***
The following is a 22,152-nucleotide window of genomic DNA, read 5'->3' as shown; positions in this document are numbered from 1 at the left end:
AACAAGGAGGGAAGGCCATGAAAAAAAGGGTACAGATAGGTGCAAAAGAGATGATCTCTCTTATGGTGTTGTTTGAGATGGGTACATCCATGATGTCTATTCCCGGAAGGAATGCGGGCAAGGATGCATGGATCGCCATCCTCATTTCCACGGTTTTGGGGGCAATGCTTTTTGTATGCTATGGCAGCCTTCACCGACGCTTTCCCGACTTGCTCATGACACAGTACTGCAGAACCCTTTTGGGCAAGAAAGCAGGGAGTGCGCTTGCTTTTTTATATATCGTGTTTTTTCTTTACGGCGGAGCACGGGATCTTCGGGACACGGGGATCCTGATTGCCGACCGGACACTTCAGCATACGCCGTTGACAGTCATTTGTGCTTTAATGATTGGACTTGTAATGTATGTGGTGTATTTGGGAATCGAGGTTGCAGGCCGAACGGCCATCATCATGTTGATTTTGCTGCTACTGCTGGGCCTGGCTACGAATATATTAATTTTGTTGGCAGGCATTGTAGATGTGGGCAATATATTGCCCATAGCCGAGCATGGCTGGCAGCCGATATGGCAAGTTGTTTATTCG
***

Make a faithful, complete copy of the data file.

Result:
The following is a 22,152-nucleotide window of genomic DNA, read 5'->3' as shown; positions in this document are numbered from 1 at the left end:
AACAAGGAGGGAAGGCCATGAAAAAAAGGGTACAGATAGGTGCAAAAGAGATGATCTCTCTTATGGTGTTGTTTGAGATGGGTACATCCATGATGTCTATTCCCGGAAGGAATGCGGGCAAGGATGCATGGATCGCCATCCTCATTTCCACGGTTTTGGGGGCAATGCTTTTTGTATGCTATGGCAGCCTTCACCGACGCTTTCCCGACTTGCTCATGACACAGTACTGCAGAACCCTTTTGGGCAAGAAAGCAGGGAGTGCGCTTGCTTTTTTATATATCGTGTTTTTTCTTTACGGCGGAGCACGGGATCTTCGGGACACGGGGATCCTGATTGCCGACCGGACACTTCAGCATACGCCGTTGACAGTCATTTGTGCTTTAATGATTGGACTTGTAATGTATGTGGTGTATTTGGGAATCGAGGTTGCAGGCCGAACGGCCATCATCATGTTGATTTTGCTGCTACTGCTGGGCCTGGCTACGAATATATTAATTTTGTTGGCAGGCATTGTAGATGTGGGCAATATATTGCCCATAGCCGAGCATGGCTGGCAGCCGATATGGCAAGTTGTTTATTCG